“I’m fairly indifferent to this idea,” she added. “I want to see businesses in that community again. I want to see traffic, and I want to see money coming in…I want to see how that business will give back to the community because it is very historical.”

Tameka Harvey, a Burlington resident who is currently for the Alamance-Burlington school board, was more explicit about her suspicion that the rezoning request would depart from the neighborhood’s “historic” character.

“Rauhut Street is historic to us; it is an area where black businesses once thrived,” she added. “Instead of finding ways to erase history, why don’t we find ways to embrace history, and make Rauhut Street part of a national historic district…I have nothing against carwashes, but I don’t want to see a carwash there.”

Meanwhile, Chadea Pulliam, a resident of nearby Richmond Avenue, complained of the numerous black-owned businesses that she said have been “turned away” by the city when they tried to operate in the same part of town.

Chadea Pulliam

“I’m really passionate about seeing Rauhut revitalized. I remember when it thrived, and I think it can thrive again, and I want to see it thrive with black businesses. The decision lies in your hands. They can have a chance. But remember all the other people you turned down.”

– Chadea Pulliam

“I’m really passionate about seeing Rauhut revitalized. I remember when it thrived, and I think it can thrive again, and I want to see it thrive with black businesses,” Pulliam told the council. “The decision lies in your hands. They can have a chance. But remember all the other people you turned down.”

These ruminations about the neighborhood’s storied history, and the largely skeptical response to a Hispanic businessman’s proposed entry into the area, were ultimately broken by an unusually frank admission from area resident Derika Fowler.

Derika Fowler

“I have been raised off of Rauhut. But – unpopular idea – I am not opposed to this carwash.

“I understand that this is a majority black community.  But we have to be accepting. We cannot battle against negativity by being negative. . . Change is hard, and I feel that this is what’s causing the turmoil.”

– Derika Fowler

“I have been raised off of Rauhut,” Fowler informed the council. “But – unpopular idea – I am not opposed to this carwash.”

Fowler went on to suggest that much of the opposition to Diaz Marquez’s plans stems not from any objective concerns about the proposed carwash, but from the ethnicity of the applicant.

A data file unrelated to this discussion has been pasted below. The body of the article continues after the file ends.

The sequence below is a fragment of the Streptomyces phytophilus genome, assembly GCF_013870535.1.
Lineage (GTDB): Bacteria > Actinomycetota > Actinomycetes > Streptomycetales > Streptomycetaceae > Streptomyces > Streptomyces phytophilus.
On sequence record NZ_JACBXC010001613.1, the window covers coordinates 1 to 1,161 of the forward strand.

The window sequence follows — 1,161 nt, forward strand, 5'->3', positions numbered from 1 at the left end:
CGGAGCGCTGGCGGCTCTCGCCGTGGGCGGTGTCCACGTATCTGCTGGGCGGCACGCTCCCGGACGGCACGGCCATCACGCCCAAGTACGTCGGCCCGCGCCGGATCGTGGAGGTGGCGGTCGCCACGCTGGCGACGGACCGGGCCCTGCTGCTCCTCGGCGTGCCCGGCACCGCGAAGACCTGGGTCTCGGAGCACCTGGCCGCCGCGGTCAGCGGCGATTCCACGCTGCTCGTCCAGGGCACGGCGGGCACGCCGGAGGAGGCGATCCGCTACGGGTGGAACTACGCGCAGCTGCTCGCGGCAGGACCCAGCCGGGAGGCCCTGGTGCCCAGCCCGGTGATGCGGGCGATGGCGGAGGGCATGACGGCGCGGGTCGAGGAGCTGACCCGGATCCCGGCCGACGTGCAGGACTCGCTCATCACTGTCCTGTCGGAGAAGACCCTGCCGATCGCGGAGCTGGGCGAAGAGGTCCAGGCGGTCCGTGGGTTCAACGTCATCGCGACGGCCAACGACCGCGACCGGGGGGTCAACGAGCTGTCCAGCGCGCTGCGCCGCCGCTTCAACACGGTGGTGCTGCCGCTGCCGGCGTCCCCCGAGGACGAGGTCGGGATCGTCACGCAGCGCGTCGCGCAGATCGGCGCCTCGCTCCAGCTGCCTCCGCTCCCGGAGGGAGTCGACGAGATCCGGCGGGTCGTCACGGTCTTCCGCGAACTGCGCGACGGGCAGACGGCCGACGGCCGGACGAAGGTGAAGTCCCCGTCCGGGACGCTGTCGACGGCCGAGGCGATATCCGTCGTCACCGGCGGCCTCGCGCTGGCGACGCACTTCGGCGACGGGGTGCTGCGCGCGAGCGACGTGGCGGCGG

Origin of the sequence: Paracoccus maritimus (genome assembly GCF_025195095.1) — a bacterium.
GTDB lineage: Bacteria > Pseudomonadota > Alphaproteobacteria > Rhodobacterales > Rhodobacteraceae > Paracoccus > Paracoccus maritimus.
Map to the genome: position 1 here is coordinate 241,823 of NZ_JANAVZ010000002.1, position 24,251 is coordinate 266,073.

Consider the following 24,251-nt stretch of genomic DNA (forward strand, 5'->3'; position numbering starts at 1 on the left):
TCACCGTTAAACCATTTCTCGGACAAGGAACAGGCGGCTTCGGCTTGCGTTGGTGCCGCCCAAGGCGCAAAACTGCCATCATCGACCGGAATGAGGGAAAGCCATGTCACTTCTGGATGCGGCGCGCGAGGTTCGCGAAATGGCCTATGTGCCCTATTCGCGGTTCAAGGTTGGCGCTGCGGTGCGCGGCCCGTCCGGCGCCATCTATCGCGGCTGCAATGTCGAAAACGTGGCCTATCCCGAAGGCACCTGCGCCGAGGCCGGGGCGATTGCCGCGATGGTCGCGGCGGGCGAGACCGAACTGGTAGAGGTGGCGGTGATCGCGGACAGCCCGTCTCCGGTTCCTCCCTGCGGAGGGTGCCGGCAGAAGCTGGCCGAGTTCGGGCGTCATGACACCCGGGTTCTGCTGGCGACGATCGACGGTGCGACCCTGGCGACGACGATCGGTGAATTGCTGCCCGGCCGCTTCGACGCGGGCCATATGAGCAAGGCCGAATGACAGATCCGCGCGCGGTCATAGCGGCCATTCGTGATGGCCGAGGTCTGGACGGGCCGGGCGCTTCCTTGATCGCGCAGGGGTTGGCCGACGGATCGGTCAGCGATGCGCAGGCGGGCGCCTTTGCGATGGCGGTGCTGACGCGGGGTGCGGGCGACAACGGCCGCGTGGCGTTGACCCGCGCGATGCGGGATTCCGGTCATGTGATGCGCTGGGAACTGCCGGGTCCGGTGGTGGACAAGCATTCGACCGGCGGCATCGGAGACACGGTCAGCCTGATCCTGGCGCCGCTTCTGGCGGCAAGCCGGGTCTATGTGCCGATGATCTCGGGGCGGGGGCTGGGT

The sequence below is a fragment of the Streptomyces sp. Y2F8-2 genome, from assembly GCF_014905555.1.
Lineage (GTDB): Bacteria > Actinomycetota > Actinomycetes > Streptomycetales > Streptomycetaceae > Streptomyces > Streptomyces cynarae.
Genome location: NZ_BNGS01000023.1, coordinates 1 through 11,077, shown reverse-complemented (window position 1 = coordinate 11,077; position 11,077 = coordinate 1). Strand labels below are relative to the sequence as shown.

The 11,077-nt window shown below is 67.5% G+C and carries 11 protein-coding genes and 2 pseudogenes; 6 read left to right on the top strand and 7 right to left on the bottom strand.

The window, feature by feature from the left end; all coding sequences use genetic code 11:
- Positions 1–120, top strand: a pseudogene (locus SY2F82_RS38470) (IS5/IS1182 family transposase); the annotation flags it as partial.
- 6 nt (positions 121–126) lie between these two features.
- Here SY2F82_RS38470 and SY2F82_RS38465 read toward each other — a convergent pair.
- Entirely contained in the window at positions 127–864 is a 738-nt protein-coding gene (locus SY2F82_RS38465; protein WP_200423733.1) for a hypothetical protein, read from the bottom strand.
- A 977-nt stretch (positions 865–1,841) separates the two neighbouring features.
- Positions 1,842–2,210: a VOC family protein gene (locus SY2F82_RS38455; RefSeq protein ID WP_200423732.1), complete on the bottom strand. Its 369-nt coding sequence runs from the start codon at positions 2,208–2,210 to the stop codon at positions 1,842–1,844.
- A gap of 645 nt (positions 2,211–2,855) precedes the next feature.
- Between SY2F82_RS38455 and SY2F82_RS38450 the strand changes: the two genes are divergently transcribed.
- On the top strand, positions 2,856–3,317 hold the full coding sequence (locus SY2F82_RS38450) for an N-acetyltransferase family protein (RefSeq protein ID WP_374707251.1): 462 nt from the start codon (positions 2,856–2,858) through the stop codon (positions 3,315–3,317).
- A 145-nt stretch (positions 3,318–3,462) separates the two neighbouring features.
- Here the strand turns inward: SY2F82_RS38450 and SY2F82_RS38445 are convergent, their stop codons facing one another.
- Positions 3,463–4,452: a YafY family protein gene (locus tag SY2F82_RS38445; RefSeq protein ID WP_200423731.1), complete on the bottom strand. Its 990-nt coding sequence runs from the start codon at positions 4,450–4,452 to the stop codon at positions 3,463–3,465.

“I understand that this is a majority black community,” she added. “But we have to be accepting. We cannot battle against negativity by being negative…Change is hard, and I feel that this is what’s causing the turmoil.”

Fowler’s appeal for the neighborhood to give Diaz Marquez a chance was later reinforced by some remarks from the applicant’s daughter, Fatima Rivera.

 

Fatima Rivera

“I am new. But I want to expand the business and help grow the community.

“I went there and, with my own hands, cleaned up everything, and if you see the area now, it is not what it was a couple of months before.”

– Fatima Rivera

“I am new,” Rivera admitted. “But I want to expand the business and help grow the community.”

Rivera added that her family’s interest in this property has already been a boon for the area, which was previously marred by the presence of the defunct gas station on this rather conspicuous tract.

“I went there and, with my own hands, cleaned up everything,” she recalled, “and if you see the area now, it is not what it was a couple of months before.”

Rivera went on to contend that the proposed carwash wouldn’t necessarily be the extent of her family’s operations along Rauhut Street. She insisted that the various uses which appear in her father’s rezoning request are genuine possibilities rather than mere empty categories added to placate the city’s planning department.

Her assertion on this point ultimately drew some remarks from councilmember Dejuana Bigelow, who is herself a native of this part of the city.

“I respect the hard work you put in…it’s not easy…and I respect that,” Bigelow told the applicant’s daughter. “I just wanted to hear from the community and to hear from you if there are other potential uses aside from a carwash.”

In the meantime, a genial back-and-forth arose between the applicant’s daughter and Chadea Pulliam after Rivera assured the city council that she merely wants an opportunity to make good on her promises.

“We’ve been fighting for opportunities for a long time,” Pulliam said.

“And I want to get started working with you,” Rivera replied before her interlocutor bade her not to forget the other entrepreneurs who she said were previously denied this same chance.

“The backlash is not for you,” Pulliam declared. “It’s because other people have been shut down.”

This detour into questions of equity and its intersection with the complex area of community development eventually prompted Burlington’s mayor Jim Butler to pull the conversation back to the matter at hand.

“I want to remind everybody that this is a zoning matter for the 10 items that are shown [in the request],” the mayor said, “and I don’t want it to morph into a secondary hearing or a neighborhood meeting.”

This reference to a neighborhood meeting echoed an earlier suggestion from councilman Bob Ward, who proceeded to encourage his colleagues to postpone their vote on the rezoning request to facilitate this sort of informal gathering.

“My sense of it now,” Ward added, “is that [a neighborhood meeting] may be beneficial…I think a lot has been accomplished tonight. That being said, I would make a motion that this be tabled to the second meeting of the month.”

The council went on to vote 5-to-0 in favor of Ward’s recommendation to resume the hearing on May 21.